HARRISBURG (BRN) — In 1975, a young, recently graduated Dr. Stan Smith heard of an organization known as the Baptist Convention of Pennsylvania/South Jersey.
Unbeknownst to Smith, this organization would become one of the core spaces of his life, offering memories, ministry opportunities, and many lessons learned.
Prior to his involvement with the convention, Smith served as an overseas missionary in Indonesia, where he developed a deep love for diversity and ethnic ministry.
“The Gospel is the same. [It] doesn’t matter what the language is [or] what the culture is, the gospel is the same; but how it’s delivered and how the life of the church is fostered and kind of fanning the flame is impacted by context [and] by culture,” shared Smith.
He continued: “So, my hope would be kind of like what Revelation 7 talks about, that when we’re all standing in front of the Great White Throne, there will be people of every tribe, nation, language, and ethnicity. My prayer is that will be true of those that come from Pennsylvania/South Jersey. That all this wonderful mosaic of people we will have a chance to hear the gospel, grow their faith in Christ, [and] be a part of a church that helps them grow in Christ, but do it in a way that lines up with their culture.”
This passion for the gospel to penetrate cultures around the world eventually led to Smith’s first executive position within the convention.
“Let me just say, never assume that what God is doing in your life will ever be wasted. I went to Indonesia, thinking that I was going to go back overseas as a missionary when I finished seminary, but I wound up in Pennsylvania,” shared Smith.
For more than 30 years, Smith served in various roles within the convention, including director of language missions, stewardship leader, Cooperative Program promotion leader, a member of Brotherhood – the men’s ministry, state director of missions, associate executive director, and interim executive director.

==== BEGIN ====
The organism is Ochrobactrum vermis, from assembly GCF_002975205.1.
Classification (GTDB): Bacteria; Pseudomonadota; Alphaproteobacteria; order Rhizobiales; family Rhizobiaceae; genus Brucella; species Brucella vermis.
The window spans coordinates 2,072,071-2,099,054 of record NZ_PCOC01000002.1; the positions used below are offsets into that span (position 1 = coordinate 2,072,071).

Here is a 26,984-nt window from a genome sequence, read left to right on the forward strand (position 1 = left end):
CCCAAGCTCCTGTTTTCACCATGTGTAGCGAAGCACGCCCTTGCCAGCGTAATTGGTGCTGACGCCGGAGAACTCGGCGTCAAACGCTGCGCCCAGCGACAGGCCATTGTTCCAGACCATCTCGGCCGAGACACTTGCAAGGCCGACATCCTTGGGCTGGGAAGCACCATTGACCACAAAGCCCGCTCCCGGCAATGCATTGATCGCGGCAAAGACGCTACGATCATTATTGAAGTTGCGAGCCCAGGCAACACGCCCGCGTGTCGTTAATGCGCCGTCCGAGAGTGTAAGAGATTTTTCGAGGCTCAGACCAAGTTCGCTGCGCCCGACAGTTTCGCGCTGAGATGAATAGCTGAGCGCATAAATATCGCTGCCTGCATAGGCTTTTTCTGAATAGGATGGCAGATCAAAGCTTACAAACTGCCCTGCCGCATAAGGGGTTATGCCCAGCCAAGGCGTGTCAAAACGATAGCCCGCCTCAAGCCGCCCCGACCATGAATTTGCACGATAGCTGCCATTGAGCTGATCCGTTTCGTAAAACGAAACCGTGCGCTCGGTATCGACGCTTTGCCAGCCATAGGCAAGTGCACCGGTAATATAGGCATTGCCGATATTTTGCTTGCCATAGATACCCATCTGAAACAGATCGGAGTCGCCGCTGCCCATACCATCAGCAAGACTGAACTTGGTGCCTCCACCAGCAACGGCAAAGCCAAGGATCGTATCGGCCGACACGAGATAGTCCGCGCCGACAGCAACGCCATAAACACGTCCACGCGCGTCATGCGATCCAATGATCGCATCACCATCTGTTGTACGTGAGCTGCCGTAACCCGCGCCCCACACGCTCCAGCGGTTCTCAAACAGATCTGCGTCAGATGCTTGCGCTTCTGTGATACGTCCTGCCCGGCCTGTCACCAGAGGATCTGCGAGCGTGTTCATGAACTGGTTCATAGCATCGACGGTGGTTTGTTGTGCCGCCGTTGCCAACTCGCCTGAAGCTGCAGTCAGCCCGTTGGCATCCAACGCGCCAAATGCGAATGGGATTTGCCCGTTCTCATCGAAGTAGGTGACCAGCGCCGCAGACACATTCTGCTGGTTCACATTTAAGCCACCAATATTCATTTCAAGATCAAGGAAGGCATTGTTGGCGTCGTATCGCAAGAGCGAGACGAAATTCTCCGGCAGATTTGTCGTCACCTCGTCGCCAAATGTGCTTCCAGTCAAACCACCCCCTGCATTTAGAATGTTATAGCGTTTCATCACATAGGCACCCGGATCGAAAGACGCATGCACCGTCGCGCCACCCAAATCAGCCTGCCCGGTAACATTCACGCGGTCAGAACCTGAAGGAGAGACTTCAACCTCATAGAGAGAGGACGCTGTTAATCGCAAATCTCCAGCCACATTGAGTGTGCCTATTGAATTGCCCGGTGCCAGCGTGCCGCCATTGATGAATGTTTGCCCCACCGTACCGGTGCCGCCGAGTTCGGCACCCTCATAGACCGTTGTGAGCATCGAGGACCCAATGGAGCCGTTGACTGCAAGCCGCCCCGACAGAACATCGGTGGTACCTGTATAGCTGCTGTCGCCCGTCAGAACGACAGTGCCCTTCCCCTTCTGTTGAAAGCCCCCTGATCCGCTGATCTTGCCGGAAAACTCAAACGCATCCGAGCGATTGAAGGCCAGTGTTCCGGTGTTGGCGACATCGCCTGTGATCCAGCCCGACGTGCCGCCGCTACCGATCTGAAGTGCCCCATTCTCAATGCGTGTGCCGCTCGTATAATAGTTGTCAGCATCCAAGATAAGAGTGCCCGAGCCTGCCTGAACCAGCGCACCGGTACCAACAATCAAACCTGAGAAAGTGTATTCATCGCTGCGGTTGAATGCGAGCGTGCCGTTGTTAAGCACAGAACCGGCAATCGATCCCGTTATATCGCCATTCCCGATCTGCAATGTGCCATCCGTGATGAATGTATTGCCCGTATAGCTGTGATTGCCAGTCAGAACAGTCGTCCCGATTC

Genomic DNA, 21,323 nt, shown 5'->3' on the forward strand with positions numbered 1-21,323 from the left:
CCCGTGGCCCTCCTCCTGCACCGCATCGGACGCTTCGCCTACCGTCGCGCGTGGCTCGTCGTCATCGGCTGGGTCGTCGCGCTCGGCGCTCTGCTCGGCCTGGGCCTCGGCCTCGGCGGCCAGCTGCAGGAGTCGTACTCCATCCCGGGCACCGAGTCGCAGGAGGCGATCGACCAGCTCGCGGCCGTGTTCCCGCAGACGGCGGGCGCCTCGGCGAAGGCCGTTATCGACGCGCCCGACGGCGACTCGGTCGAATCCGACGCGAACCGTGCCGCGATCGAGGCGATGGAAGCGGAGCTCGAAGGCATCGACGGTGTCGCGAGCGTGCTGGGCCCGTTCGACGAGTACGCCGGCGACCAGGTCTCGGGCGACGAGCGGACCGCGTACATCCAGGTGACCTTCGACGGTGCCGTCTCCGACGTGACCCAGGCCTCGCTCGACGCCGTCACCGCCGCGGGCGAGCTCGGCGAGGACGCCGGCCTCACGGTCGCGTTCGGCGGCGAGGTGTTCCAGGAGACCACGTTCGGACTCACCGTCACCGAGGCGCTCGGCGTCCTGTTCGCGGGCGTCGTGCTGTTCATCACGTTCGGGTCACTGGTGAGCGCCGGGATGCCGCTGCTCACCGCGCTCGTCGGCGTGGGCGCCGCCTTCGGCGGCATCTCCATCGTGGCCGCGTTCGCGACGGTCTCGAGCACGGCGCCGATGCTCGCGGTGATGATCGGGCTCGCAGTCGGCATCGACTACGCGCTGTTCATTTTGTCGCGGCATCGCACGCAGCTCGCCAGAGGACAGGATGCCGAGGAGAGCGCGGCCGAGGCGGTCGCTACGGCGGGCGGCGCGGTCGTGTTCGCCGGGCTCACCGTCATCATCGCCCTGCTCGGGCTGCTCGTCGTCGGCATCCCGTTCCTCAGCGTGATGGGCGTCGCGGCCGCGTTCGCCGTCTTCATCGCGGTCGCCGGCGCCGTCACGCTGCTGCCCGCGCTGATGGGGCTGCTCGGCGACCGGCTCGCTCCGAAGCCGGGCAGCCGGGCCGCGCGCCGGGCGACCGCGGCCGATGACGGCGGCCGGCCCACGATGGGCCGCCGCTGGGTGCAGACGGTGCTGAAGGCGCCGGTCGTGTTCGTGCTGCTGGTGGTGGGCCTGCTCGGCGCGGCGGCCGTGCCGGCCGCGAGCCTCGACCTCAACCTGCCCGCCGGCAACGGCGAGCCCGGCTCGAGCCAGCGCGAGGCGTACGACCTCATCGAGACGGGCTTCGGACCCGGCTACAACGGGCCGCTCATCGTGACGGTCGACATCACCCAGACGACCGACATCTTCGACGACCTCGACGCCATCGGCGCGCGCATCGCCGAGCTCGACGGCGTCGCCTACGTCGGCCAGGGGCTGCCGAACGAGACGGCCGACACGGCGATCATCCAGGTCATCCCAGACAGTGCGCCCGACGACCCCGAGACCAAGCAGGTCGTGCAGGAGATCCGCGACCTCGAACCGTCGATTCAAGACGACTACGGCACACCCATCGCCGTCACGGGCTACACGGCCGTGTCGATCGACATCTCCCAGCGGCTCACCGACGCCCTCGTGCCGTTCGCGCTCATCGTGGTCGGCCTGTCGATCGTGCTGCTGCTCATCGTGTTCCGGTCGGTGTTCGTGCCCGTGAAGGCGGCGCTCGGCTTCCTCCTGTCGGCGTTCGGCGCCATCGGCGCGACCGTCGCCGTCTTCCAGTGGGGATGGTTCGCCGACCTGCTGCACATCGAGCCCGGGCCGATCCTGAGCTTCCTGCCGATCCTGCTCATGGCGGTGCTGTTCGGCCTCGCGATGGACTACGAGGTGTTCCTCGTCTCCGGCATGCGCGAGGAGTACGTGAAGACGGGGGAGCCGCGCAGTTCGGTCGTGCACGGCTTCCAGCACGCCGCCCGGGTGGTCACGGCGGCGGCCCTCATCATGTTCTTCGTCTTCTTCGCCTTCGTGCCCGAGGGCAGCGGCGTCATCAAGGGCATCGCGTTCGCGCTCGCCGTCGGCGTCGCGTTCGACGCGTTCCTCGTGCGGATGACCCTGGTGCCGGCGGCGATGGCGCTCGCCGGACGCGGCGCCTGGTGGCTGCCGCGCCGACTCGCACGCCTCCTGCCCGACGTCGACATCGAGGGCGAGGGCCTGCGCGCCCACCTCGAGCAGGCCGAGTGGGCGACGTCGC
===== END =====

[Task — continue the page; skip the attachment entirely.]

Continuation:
“No one had just one job. We all had a variety of jobs,” said Smith.
“Through the years, my role kind of morphed a bit, and I focused primarily on ethnic ministry and stewardship. Then [in] 1995, I was asked to become the state director of missions, and soon afterwards David (former BRN Executive Director Dr. David Waltz) asked me to step into the role as associate executive director.”
Smith reminisced fondly on his time as associate executive director.
“David was a wonderful friend and a great leader, and we worked well together. David was kind of very visionary and spontaneous. I was a bit more, ‘How do you get it done?’ [and] more structured. So we made a pretty good team, and we enjoyed working together,” he said.
After Waltz stepped down from his position as executive director, Smith took over and served as the interim executive director. He served in that position for nearly a year, overseeing the network and aiding, now, executive director, Dr. Barry Whitworth, in his transition to the leadership role.
Throughout his many years with the BRN, God taught Smith many valuable lessons, five of which he frequently remembers and graciously shares with others:
Lesson One: Jesus is Enough
“It sounds kind of Sunday schoolish, but it is really, really true – Jesus is enough. Sometimes, particularly in the work with a denomination, we can really struggle – we’re in a new work area, we don’t have all the people, all the money, all the stuff – and so realizing that the vision, the call that Christ gave me, that was all I needed. It didn’t matter whether it was in a big setting or a little setting, Jesus was enough, and I just needed to keep focused on him, keep my identity in Him.”
Lesson Two: Guard Your Soul
“This is kind of a reflection of, not only my own journey, but what I saw happen in some people across Pennsylvania – well, across all of Christendom – was how important it is to guard your soul.”